Today I am so pleased to welcome J.L. Merrow back to Joyfully Jay. J.L. has come to talk to us about her latest release, Lovers Leap. She has also brought along a great giveaway! Please join me in giving her a big welcome!Lovers Leap Tour Banner

Lovers Leap Tour Banner

Hi, I’m JL Merrow, and I’m delighted to be here as part of the blog tour to celebrate the release of Lovers Leap, my fast-paced romantic comedy with a leap year theme set on my beloved, native Isle of Wight. Lovers Leap features two very different young men—each of whom will need to take a leap of faith if their love is to survive!

Apostrophe Catastrophe

ApostropheCatastrophe_JLMerrow_NutsAh, apostrophes. Or as many in my native land would put it, apostrophe’s. You’ve gotta love ’em. Well, some people do: there’s even an Apostrophe Protection Society, formed in 2001 to combat the egregious abuse of this poor punctuation mark, traditionally blamed on our hardworking tradesmen (see: Greengrocer’s apostrophe.)

The rules for correctly using apostrophes in English are, we’re frequently told, simple:

    1. To show possession: eg: Is this really relevant to Jamie’s book?
    1. To show omission: eg: We’re bored by all this grammar, can’t you blog about something else?

Then we come to the case of its/it’s. Logically, the possessive form of  “its” would need an apostrophe, wouldn’t it?

Nope. Why? Nobody knows.

Which is why I prefer the ONE rule to rule them all, as explained in The Dreaded Apostrophe:

Only use an apostrophe when letters are missing.

Take Jamie’s book. This is actually an abbreviation for Jamie, his book. (We’ll ignore the fact it might be, and in fact is, actually an abbreviation for Jamie, her book. Jamie’r book would just look silly.)

And the its/it’s confusion? Well, if you contract it has or it is to it’s, clearly there’s a letter missing, so you need an apostrophe. But the possessive its (as in, say, the collective readership lost its will to live) can’t be expanded to make two separate words out of the its (go on, try it: I did, and it’s flippin’ impossible to come up with anything sensible). So we don’t need the apostrophe.


Wait. Do I mean simple’s….?

So why am I rambling on about punctuation? Well, you may notice there’s no apostrophe in the title of Lovers Leap. This is not an oversight. It was actually the subject of several emails and a straw poll. Hey, no one can say I don’t sweat about the small stuff! 😉

And yes, leaving out the apostrophe does change the meaning. Lovers Leap isn’t the same as Lover’s Leap, or Lovers’ Leap. However, you know what? They’re all equally appropriate to the story.

But you’ll have to read it to find out why. 😉


Lovers LeapLovers LeapIf they looked, would they ever leap?

Good-looking, confident, and doted on by his widowed mum, Michael is used to thinking only of himself. Getting shoved off an Isle of Wight pier by an exasperated ex ought to come as a wake-up call—but then he meets Rufus and he’s right back to letting the little head take charge. Rufus is cute, keen, and gets under Michael’s skin in a disturbing way.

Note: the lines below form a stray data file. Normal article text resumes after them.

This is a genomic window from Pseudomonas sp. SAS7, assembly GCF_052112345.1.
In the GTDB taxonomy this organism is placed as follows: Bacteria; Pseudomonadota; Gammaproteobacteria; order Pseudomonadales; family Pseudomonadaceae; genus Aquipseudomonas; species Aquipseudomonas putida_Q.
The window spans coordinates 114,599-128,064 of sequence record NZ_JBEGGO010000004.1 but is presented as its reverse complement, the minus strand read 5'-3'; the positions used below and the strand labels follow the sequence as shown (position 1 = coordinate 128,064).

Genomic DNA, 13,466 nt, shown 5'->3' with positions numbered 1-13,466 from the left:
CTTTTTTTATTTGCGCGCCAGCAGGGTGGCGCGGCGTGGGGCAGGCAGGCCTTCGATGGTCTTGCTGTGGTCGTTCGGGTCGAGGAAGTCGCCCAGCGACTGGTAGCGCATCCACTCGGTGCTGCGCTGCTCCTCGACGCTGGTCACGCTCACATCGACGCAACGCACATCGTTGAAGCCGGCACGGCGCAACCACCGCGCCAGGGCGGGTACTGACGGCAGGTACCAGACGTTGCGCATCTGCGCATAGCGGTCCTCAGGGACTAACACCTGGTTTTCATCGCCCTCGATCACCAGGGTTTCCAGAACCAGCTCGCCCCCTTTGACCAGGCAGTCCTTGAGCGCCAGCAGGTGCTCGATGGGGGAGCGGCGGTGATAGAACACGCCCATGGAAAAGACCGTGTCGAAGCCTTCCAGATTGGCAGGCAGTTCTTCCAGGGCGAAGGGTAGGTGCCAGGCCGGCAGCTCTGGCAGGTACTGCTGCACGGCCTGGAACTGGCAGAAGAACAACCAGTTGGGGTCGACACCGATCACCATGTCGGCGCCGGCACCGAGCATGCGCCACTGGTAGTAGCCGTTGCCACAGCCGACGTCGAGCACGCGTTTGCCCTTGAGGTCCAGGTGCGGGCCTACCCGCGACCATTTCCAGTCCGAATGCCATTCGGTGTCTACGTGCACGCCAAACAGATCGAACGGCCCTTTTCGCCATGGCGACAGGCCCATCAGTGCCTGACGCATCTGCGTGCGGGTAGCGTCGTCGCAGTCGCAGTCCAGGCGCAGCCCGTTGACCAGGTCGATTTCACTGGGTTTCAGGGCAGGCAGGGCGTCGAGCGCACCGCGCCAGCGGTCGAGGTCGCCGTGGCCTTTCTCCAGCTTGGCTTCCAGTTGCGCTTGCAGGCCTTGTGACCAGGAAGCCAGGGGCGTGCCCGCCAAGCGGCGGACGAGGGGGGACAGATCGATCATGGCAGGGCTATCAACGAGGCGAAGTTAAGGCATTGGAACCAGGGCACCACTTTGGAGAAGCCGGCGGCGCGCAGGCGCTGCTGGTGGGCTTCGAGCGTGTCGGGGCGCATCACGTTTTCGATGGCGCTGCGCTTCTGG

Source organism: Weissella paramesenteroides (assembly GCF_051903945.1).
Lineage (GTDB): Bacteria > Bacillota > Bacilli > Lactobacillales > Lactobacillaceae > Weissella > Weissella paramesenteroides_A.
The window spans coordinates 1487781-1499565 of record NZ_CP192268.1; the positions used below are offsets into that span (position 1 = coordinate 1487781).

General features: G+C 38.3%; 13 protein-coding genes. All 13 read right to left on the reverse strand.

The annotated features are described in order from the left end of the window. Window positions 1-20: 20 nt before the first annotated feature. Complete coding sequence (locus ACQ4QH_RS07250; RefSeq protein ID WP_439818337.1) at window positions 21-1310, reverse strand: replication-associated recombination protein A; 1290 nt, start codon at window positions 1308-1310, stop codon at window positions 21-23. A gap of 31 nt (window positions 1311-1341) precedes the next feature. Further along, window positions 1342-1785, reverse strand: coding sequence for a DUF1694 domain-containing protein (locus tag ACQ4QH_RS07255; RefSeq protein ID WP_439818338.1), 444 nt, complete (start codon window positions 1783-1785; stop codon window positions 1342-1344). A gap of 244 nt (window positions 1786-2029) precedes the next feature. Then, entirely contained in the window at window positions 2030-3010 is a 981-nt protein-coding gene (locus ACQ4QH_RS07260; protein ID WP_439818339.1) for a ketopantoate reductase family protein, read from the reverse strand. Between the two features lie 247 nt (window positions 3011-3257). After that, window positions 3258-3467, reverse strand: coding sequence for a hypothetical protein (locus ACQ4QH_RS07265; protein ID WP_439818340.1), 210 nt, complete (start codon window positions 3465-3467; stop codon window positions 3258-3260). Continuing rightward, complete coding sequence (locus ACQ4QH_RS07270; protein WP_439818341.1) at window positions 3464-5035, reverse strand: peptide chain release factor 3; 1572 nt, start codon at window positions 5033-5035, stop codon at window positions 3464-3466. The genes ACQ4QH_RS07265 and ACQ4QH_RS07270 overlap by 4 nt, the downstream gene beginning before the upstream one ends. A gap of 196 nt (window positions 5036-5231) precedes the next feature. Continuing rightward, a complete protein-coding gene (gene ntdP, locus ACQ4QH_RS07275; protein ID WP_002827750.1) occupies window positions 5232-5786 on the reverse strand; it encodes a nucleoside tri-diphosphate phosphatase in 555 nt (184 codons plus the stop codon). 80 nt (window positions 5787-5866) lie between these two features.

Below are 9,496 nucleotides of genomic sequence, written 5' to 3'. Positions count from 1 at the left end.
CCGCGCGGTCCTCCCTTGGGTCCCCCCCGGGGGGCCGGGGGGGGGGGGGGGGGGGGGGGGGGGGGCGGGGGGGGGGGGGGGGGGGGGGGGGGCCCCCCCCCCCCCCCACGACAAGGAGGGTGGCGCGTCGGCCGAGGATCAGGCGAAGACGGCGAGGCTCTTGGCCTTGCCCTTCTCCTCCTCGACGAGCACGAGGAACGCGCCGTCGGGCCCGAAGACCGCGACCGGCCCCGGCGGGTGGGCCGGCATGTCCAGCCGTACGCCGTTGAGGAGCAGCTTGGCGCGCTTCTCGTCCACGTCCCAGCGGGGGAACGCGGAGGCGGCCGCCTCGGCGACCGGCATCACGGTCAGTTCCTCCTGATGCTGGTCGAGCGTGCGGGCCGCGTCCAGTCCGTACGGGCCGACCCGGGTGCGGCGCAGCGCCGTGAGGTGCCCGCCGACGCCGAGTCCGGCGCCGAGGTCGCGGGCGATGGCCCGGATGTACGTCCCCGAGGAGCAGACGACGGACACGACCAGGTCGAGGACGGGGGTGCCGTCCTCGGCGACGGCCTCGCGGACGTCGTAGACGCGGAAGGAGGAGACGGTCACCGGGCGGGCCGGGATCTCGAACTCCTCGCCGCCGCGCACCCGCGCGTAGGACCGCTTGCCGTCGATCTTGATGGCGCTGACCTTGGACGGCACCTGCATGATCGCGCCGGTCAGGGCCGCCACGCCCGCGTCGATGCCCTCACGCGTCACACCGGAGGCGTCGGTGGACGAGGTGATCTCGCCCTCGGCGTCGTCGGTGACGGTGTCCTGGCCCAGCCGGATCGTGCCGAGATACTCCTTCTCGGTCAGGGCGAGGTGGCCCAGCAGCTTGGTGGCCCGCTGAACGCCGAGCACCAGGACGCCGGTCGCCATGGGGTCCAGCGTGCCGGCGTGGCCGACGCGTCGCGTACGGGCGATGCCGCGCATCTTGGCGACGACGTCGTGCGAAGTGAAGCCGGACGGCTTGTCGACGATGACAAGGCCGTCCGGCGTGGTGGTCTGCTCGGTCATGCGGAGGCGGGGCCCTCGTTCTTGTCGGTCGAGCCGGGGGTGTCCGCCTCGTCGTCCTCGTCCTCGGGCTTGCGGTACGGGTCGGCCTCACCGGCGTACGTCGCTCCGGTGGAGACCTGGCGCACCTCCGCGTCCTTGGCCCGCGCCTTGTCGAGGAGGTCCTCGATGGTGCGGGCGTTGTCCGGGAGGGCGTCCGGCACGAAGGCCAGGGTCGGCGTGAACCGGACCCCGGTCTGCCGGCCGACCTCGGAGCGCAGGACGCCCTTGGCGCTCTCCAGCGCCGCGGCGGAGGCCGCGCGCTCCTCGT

Would-be chef Rufus can’t believe his luck when a dripping wet dream of a man walks out of the sea on his birthday, especially when Michael ends up staying at the family B&B. Life is perfect—at least until Michael has to go home to the mainland.

Rufus can’t leave the island for reasons he’s entirely neglected to mention. And though Michael identifies as bi, breaking his mum’s heart by coming out and having an actual relationship with a guy has never been his plan. With both men determined to keep their secrets, a leap of faith could land them in deep water.

Lovers Leap is also available in audio from Amazon and Audible!


JL Merrow is that rare beast, an English person who refuses to drink tea.  She read Natural Sciences at Cambridge, where she learned many things, chief amongst which was that she never wanted to see the inside of a lab ever again.  Her one regret is that she never mastered the ability of punting one-handed whilst holding a glass of champagne.

She writes across genres, with a preference for contemporary gay romance and mysteries, and is frequently accused of humour.  Her novel Slam! won the 2013 Rainbow Award for Best LGBT Romantic Comedy, and her novella Muscling Through and novel Relief Valve were both EPIC Awards finalists.

JL Merrow is a member of the Romantic Novelists’ Association, International Thriller Writers, Verulam Writers’ Circle and the UK GLBTQ Fiction Meet organising team.

Connect with JL:


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